Like the rest of the gardening blogosphere, I plan to watch The Botany of Desire tonight. (Well, maybe tomorrow on the DVR.) I expect that the video-version of Pollan’s 2001 best seller will make the same central point: We aren’t necessarily using plants so much as they are using us.
But what I want to know is, was Pollan influenced by Budiansky’s work from a decade earlier?
In 1992, I was editorial director of Rodale’s magazine for organic and sustainable farmers, The New Farm. (It’s now a website.) We covered livestock issues — a lot. And the whole editorial team at the time was so impressed with Budiansky’s book, The Covenant of the Wild: Why Animals Chose Domestication that we decided to excerpt a portion of it in our back-of-the-mag guest column. He wrote, in part:
There is now a mounting body of evidence that the original domestication of animals was not so much and invention, imposed by humans on animals against their will, as it was a natural process of evolution in which both man and beast adapted to one another for mutual gain. In an evolutionary sense, domesticated animals chose us as much as we chose them.
Don’t get me wrong. I really liked The Botany of Desire. I just felt like I’d read it before in Budiansky’s book. Here’ more:
One might wonder whether the advantages of extra food and protection from other predators would outweigh the disadvantage of being preyed on by humans. From an evolutionary point of view, the answer is undeniable: A handful of minor species emerged from scraping together a marginal living at the end of the Ice Age to occupy a position of overwhelming dominance in the biosphere. While wild sheep teeter on the edge of extinction, the population of domestic sheep has grown to 1 billion. …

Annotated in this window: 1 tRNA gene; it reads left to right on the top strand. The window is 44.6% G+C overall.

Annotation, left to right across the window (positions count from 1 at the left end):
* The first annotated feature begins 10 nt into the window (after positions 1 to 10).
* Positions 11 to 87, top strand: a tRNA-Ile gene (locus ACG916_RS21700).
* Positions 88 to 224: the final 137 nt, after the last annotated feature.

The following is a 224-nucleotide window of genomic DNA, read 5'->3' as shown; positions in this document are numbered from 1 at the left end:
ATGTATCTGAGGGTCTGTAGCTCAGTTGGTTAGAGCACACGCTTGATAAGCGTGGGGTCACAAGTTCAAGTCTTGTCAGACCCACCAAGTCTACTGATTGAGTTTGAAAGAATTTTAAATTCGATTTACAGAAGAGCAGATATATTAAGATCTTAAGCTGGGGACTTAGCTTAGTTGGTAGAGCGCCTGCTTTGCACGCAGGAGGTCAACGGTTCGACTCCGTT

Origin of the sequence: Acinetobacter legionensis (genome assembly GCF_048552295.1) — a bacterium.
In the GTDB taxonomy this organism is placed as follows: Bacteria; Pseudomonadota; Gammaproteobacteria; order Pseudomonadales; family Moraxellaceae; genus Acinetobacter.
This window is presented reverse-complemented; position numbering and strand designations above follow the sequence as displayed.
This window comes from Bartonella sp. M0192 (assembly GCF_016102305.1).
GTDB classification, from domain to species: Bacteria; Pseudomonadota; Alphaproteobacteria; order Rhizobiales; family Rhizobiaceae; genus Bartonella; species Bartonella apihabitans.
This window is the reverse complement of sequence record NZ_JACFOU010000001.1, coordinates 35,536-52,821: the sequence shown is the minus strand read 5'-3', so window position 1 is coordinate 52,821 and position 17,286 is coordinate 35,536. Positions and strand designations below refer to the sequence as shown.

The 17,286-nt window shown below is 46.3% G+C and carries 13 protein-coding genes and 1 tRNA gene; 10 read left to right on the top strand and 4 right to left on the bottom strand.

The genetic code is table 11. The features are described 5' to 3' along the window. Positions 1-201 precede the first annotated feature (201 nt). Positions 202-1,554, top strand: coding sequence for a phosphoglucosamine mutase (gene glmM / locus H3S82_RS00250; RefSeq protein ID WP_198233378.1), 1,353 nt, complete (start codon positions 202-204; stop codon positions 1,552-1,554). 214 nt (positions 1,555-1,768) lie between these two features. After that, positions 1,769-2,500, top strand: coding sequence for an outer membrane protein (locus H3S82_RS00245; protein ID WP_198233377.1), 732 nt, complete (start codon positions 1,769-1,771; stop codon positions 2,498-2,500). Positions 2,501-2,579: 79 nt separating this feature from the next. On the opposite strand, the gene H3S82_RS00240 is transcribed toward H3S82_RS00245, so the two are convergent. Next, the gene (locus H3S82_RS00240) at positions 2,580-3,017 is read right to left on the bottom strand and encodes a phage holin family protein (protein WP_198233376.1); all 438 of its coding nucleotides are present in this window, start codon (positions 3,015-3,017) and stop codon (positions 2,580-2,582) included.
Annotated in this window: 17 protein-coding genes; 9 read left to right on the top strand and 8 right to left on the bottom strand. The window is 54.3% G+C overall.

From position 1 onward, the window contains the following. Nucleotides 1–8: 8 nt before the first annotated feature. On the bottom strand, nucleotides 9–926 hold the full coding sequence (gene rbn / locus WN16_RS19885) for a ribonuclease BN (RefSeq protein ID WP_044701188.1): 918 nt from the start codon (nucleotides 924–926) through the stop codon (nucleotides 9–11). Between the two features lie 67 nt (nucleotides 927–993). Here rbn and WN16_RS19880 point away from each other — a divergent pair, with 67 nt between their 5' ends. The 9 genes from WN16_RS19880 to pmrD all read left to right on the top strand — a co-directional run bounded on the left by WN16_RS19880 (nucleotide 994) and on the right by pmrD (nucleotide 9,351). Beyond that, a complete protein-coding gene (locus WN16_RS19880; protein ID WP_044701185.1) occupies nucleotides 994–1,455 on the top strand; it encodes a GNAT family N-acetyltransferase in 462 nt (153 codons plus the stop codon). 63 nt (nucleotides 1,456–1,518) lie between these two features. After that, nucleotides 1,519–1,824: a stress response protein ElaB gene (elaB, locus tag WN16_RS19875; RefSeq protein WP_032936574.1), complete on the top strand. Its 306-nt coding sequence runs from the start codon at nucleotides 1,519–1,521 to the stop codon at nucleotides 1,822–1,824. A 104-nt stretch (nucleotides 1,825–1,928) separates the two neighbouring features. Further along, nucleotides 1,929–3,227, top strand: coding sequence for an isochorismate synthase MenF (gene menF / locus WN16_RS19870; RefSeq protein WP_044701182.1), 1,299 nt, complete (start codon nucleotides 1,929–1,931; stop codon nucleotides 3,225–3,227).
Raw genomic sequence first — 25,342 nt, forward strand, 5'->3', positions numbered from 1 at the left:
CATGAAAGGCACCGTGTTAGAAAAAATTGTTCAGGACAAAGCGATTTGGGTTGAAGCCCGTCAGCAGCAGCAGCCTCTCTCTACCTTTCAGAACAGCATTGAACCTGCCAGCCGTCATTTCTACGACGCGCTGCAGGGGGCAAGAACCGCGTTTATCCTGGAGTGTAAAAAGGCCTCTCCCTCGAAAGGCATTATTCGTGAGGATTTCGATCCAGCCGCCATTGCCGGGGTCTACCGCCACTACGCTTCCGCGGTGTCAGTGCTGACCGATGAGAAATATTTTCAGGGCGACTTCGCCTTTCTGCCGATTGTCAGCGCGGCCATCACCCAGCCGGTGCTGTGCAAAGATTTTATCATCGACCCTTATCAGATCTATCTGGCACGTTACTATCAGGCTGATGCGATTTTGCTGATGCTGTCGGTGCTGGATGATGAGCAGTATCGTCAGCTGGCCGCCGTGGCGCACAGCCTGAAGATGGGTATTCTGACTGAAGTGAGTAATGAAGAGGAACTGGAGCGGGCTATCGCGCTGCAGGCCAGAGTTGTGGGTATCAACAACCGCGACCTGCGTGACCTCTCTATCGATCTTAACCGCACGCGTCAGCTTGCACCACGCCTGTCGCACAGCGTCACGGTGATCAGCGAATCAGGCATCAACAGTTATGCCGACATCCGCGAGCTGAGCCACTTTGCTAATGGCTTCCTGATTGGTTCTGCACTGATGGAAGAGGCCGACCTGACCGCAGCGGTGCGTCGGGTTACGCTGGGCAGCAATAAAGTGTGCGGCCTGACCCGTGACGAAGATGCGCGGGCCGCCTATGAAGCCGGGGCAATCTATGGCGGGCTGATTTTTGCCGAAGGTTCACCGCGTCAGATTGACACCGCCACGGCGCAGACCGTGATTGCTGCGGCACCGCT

To suggest that domestication is an evolutionary phenomenon rather than a human invention is not to claim that humans were mere pawns in some grand preordained plan. Human choice and ingenuity clearly played a part — but only a part, insufficient in itself. In dealing with the biological world, humans may select, but only from a set of options determined by nature.
While they might not be as compelling as Pollan’s apples, tulips, potatoes and cannabis, cows and chickens and sheep and pigs have cast their lot in the same game.
… to the Norway maple that’s just outside our backdoor. Tomorrow it will will come down. And we’ll have a pile of wood chips, some fire wood to barter, and some good chunks for my friend and wood sculptor, Marc Freedman to turn into bowls and trays and free-form pieces.
I’m a little ambivalent, but ready. The biggest drawback is this tree is our house’s air conditioner, blocking the sun on the south side of the house. But there are major limbs that could come down on the house with the next ice storm. It wasn’t pruned to a single trunk early in it’s life and has multiple trunks veering off in all directions. The roots blocked the pipe leading to the septic tank soon after we moved in, requiring a major repair. And Norway maples are among the worst weeds in my flower beds. On top of that, this is about the best fall color shot I’ve got from this tree:
Some more fall color from the ridge this weekend:
If I had a courtyard, this is how I’d want it to be painted.
I stumbled out the door this morning with the dogs to find an inch or so of wet snow on the ground. Then we lost power from 6 to 7:15 a.m. Fortunately it got light enough to shoot some pix before we got lights, water and heat back.
The usual scenes for the time-lapse stack…